English  Sprachen Icon  |  Gebärdensprache  |  Leichte Sprache  |  Kontakt


Is organic Nitrogen uptake a relevant source for agricultural plants?

By Daniel Moran Zuloaga (12.03.2013)

Nitrogen (N) is an essential nutrient for plants but its availability is certainly limited in most of the ecosystems. Since the past century, many studies have been focused on the organic nitrogen uptake with the study of Low Molecular Weight Organic Substance (LMWOS) by forest in certain ecosystems. In recent years many studies have been focused on plants; particularly by using uniform labelling. In this research, we focused on the use of position-specific labelling as a new technique to help us with a better understanding of plant uptake and provided more precise data regarding intact uptake of organic N in plants.

The objective of this study is to understand the uptake of organic N by three agricultural species: chicory (Cichorium intybus L), white lupine (Lupinus alba L) and maize (Zea mays L). Our LMWOS were acetic acid and alanine; in which 15N and 14C alanine (position-specific and uniform labelled) were injected into the rhizosphere of these plants presented on figure 1.

[Bildunterschrift / Subline]: Figure 1. Diagram of the experimental design

As control, N-free LMWOS acetic acid and inorganic N sources (15NH4+ and 15NO3-) were used as seen in figure 2.

[Bildunterschrift / Subline]: Figure 2. Low Molecular Weight Organic Substances LMWOS used in this study and its position-specific tracer 14C and 15N respectively

Six hours after labelling, we measured 14C and 15N content of the soil, CO2 efflux of the soil and 15N and 14C incorporation in shoot and roots. Therefore, our results showed that LMWOS can be taken up by plants, irrespective whether they contain N or not. On a position-specific level plants showed a higher uptake of C1 than C2, whereas it was vice versa for alanine (C3>C2>C1). Either for acetic acid and alanine indicated that microbial processes dominate the fate of LMWOS in soils and that plants utilized a small proportion of LMWOS (< 13%) as seen in table 1.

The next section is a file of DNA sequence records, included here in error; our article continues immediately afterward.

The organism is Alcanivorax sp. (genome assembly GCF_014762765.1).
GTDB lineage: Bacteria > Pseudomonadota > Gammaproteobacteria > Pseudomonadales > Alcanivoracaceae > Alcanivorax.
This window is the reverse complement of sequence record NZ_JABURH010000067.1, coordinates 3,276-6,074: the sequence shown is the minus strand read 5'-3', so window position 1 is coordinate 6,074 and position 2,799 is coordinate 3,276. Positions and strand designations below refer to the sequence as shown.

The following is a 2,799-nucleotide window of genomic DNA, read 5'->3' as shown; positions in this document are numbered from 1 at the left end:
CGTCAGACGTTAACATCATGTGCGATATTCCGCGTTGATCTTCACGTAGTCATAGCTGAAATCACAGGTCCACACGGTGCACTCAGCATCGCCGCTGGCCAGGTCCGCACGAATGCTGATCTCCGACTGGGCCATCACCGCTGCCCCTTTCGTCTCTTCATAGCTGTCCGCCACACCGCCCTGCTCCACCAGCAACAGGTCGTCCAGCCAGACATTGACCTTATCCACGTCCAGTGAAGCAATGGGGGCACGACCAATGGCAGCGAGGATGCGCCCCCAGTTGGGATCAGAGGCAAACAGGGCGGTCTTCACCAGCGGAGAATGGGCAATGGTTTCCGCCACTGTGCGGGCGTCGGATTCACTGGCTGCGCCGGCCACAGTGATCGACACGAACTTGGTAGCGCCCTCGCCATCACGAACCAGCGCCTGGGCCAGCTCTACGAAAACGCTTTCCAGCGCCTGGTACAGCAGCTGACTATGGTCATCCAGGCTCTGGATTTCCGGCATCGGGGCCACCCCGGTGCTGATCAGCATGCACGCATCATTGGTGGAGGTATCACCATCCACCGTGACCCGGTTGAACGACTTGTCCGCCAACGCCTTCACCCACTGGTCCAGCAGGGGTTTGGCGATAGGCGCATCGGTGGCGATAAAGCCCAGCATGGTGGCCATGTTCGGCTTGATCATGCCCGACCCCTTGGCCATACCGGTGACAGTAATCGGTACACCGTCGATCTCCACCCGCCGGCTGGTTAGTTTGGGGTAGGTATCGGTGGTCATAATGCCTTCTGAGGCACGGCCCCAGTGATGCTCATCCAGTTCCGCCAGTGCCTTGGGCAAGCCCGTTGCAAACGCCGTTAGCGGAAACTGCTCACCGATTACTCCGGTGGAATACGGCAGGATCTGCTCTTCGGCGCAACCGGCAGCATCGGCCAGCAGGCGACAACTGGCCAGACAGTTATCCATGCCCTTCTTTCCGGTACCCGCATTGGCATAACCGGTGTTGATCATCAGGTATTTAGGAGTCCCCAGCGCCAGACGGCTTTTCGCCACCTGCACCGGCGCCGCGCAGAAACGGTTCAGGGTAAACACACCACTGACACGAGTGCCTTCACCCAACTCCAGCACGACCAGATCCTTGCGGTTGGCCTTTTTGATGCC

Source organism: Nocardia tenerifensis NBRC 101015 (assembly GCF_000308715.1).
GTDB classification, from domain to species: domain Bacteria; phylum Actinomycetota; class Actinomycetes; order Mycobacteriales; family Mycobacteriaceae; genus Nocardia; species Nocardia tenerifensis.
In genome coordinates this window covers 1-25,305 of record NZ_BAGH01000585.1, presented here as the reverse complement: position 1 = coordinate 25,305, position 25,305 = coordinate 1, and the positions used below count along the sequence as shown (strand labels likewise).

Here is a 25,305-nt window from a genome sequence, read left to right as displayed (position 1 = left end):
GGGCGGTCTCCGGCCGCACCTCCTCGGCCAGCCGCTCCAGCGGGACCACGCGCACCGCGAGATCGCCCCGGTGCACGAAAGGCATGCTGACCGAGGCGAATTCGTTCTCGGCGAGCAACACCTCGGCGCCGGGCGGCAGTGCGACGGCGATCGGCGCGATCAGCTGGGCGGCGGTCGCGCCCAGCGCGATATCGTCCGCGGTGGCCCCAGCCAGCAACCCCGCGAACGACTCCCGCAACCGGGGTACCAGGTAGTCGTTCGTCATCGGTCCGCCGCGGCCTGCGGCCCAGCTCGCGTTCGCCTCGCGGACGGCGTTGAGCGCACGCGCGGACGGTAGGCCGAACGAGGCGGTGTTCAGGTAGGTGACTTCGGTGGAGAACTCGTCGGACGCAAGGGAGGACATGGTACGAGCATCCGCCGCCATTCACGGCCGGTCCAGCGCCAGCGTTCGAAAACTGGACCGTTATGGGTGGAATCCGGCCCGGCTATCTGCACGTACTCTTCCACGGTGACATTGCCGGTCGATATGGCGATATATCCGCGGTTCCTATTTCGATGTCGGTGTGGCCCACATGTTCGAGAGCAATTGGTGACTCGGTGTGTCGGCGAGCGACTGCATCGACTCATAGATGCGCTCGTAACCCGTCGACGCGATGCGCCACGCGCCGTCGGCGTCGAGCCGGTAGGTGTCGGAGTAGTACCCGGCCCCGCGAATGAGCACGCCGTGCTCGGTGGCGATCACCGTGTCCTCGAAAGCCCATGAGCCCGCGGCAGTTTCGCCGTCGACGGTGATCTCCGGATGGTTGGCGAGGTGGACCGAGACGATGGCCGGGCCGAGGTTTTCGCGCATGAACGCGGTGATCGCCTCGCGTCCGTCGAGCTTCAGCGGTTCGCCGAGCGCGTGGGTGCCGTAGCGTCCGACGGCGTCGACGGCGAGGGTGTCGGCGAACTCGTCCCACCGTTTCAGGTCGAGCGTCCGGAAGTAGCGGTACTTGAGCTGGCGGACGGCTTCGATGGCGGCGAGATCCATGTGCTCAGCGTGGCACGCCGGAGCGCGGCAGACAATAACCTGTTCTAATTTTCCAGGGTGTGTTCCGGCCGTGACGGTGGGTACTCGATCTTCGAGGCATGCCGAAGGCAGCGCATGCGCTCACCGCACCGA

[Bildunterschrift / Subline]: Table 1. Intact uptake of alanine for chicory, lupine and maize and total nutrition with respect to the other inorganic sources

The ratio of C to N uptake from alanine revealed from the 13% of alanine-N was incorporated into plant biomass, and only a range from 7 to 13% were taken up as intact alanine. Consequently, the majority of N was already mineralized after 6h. Differences among species were found concerning the relevance of this N source compared to mineral nitrogen as well as the allocation of LMWOS uptake within the plants. Lupine showed highest intact uptake of alanine with 3.5% of the N nutrition, additionally, this alanine was first metabolized in the root and then allocated into the shoot. We found that C3 position occurred preferentially. On the other hand, maize mainly took up split fragments of alanine from the soil. Besides, we found no clear pattern in chicory.

[Bildunterschrift / Subline]: Figure 3. Percentage of 15N in root and shoot of alanine, ammonia (NH4+) and nitrate (NO3-) uptake by chicory, lupine and maize

In summary, the metabolization and allocation of LMWOS showed the high competition of microorganisms concerning LMWOS. Regarding the organic nitrogen, we found that ammonium and nitrate are not the only sources of N uptake but LMWOS uptake in a minor scale are also taken up. However, the percentage of plant nutrition was the highest in lupine followed by maize and chicory in which we found relative lower values. Therefore, we concluded that position-specific labelling is a unique tool to investigate soil transformation as well as a precise method for understand plant LMWOS uptake.

Daniel Moran Zuloaga
*01.06.1979 in Guayaquil

Scientific Career

Internships and International Schools
  • 2012
  • Biogéochimie et écologie des milieux continentaux (BioEMco) Université Pierre Marie Curie. Procope programme supervised by Guido Wiesenberg and Sylvie Derenne
  • 2011
  • Winter School “Science meet practice” sponsored by the Competence Centre Environmental and Sustainability CCES. Zurich
  • 2011
  • Summer School “Species distribution modelling” sponsored by Grand Paradiso National Park and the University of Pavia
  • 2010
  • Max Planck Institut für Chemie in Mainz. Reactive Nitrogen Species Group supervised by Dr Ivonne Trebs